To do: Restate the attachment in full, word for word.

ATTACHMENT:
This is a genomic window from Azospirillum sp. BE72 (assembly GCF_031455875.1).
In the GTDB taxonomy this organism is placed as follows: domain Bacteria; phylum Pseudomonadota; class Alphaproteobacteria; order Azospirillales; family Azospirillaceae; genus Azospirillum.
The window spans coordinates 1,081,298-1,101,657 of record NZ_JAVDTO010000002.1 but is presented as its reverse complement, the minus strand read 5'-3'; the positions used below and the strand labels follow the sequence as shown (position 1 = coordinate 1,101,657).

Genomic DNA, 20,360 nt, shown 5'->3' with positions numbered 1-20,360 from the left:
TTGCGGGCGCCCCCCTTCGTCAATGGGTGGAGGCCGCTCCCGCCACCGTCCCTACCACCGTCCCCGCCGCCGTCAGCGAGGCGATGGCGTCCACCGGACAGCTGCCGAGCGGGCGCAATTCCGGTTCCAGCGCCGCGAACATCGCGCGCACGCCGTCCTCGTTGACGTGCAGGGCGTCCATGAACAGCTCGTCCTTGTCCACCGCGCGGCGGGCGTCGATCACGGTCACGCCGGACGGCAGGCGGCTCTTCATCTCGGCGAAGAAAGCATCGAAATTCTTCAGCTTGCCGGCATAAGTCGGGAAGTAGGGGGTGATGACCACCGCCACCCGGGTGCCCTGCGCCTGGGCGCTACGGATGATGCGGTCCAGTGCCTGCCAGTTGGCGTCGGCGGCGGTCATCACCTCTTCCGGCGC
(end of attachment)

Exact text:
This is a genomic window from Azospirillum sp. BE72 (assembly GCF_031455875.1).
In the GTDB taxonomy this organism is placed as follows: domain Bacteria; phylum Pseudomonadota; class Alphaproteobacteria; order Azospirillales; family Azospirillaceae; genus Azospirillum.
The window spans coordinates 1,081,298-1,101,657 of record NZ_JAVDTO010000002.1 but is presented as its reverse complement, the minus strand read 5'-3'; the positions used below and the strand labels follow the sequence as shown (position 1 = coordinate 1,101,657).

Genomic DNA, 20,360 nt, shown 5'->3' with positions numbered 1-20,360 from the left:
TTGCGGGCGCCCCCCTTCGTCAATGGGTGGAGGCCGCTCCCGCCACCGTCCCTACCACCGTCCCCGCCGCCGTCAGCGAGGCGATGGCGTCCACCGGACAGCTGCCGAGCGGGCGCAATTCCGGTTCCAGCGCCGCGAACATCGCGCGCACGCCGTCCTCGTTGACGTGCAGGGCGTCCATGAACAGCTCGTCCTTGTCCACCGCGCGGCGGGCGTCGATCACGGTCACGCCGGACGGCAGGCGGCTCTTCATCTCGGCGAAGAAAGCATCGAAATTCTTCAGCTTGCCGGCATAAGTCGGGAAGTAGGGGGTGATGACCACCGCCACCCGGGTGCCCTGCGCCTGGGCGCTACGGATGATGCGGTCCAGTGCCTGCCAGTTGGCGTCGGCGGCGGTCATCACCTCTTCCGGCGC